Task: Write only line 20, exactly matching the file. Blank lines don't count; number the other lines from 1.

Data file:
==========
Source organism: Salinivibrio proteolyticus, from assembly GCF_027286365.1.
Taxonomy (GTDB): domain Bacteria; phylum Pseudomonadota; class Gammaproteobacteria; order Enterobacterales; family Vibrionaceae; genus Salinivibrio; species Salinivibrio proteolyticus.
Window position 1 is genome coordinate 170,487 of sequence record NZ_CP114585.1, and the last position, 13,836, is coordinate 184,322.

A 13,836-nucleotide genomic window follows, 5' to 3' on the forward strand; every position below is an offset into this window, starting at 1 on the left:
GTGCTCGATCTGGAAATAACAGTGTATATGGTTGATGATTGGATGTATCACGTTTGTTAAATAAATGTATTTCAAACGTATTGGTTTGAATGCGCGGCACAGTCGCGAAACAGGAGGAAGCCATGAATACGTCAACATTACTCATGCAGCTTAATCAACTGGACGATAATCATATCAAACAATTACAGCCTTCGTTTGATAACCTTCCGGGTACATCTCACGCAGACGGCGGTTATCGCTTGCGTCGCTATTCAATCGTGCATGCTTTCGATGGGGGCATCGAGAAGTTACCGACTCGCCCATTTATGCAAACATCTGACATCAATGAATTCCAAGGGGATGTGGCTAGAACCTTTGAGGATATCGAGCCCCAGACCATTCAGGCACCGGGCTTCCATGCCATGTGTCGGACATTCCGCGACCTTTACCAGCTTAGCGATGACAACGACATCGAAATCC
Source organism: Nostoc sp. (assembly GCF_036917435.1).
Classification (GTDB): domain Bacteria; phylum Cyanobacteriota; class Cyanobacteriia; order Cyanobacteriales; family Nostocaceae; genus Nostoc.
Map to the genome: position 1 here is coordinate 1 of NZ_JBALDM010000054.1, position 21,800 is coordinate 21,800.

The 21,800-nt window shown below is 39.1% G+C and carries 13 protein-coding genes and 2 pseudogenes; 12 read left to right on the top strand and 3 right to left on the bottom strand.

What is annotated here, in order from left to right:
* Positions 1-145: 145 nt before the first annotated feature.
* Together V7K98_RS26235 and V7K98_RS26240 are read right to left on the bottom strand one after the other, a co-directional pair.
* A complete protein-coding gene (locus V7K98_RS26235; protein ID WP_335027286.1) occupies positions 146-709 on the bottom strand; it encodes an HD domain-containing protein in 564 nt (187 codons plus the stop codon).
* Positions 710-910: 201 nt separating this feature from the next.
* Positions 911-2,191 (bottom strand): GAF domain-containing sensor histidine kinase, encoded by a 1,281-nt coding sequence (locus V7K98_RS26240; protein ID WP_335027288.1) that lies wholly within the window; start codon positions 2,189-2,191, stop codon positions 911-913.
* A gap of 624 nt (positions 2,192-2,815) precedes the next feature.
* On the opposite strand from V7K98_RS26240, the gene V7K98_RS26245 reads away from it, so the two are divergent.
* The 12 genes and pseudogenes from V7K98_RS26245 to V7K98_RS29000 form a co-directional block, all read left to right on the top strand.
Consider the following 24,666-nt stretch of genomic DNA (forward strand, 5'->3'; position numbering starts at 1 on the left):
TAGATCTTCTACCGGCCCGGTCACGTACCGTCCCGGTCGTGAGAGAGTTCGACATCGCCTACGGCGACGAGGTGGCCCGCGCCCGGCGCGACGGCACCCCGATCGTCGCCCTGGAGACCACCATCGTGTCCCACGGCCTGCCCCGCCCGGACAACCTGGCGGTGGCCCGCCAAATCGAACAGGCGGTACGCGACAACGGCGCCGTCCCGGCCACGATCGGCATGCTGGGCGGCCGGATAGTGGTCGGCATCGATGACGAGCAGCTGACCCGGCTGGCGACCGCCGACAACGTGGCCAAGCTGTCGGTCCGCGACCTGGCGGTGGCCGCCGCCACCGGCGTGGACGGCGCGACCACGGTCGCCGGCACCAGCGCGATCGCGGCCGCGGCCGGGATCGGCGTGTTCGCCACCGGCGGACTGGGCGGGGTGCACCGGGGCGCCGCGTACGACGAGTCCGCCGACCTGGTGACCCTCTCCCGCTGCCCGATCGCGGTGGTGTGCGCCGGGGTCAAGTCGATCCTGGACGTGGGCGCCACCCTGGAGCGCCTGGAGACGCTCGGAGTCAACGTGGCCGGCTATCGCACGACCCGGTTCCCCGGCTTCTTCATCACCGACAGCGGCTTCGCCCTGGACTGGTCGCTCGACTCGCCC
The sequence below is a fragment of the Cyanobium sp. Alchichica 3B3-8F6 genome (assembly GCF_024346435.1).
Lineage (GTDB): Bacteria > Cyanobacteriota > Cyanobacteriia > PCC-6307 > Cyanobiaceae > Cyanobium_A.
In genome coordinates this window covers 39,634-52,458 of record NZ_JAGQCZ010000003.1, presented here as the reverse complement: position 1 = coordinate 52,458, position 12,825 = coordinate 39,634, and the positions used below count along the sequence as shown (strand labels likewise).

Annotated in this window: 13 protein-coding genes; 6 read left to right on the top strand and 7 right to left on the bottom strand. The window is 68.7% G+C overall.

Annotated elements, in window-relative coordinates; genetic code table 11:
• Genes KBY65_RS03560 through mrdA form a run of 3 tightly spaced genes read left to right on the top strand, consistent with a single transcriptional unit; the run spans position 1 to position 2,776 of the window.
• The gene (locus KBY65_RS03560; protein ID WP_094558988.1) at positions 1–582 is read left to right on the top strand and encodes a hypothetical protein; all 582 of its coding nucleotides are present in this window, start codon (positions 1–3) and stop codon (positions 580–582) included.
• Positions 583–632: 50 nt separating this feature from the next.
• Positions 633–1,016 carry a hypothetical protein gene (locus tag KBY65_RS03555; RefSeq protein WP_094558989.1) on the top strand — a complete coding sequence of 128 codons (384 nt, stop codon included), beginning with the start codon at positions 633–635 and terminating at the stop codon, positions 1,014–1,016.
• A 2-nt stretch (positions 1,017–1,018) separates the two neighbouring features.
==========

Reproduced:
TAGATCTTCTACCGGCCCGGTCACGTACCGTCCCGGTCGTGAGAGAGTTCGACATCGCCTACGGCGACGAGGTGGCCCGCGCCCGGCGCGACGGCACCCCGATCGTCGCCCTGGAGACCACCATCGTGTCCCACGGCCTGCCCCGCCCGGACAACCTGGCGGTGGCCCGCCAAATCGAACAGGCGGTACGCGACAACGGCGCCGTCCCGGCCACGATCGGCATGCTGGGCGGCCGGATAGTGGTCGGCATCGATGACGAGCAGCTGACCCGGCTGGCGACCGCCGACAACGTGGCCAAGCTGTCGGTCCGCGACCTGGCGGTGGCCGCCGCCACCGGCGTGGACGGCGCGACCACGGTCGCCGGCACCAGCGCGATCGCGGCCGCGGCCGGGATCGGCGTGTTCGCCACCGGCGGACTGGGCGGGGTGCACCGGGGCGCCGCGTACGACGAGTCCGCCGACCTGGTGACCCTCTCCCGCTGCCCGATCGCGGTGGTGTGCGCCGGGGTCAAGTCGATCCTGGACGTGGGCGCCACCCTGGAGCGCCTGGAGACGCTCGGAGTCAACGTGGCCGGCTATCGCACGACCCGGTTCCCCGGCTTCTTCATCACCGACAGCGGCTTCGCCCTGGACTGGTCGCTCGACTCGCCC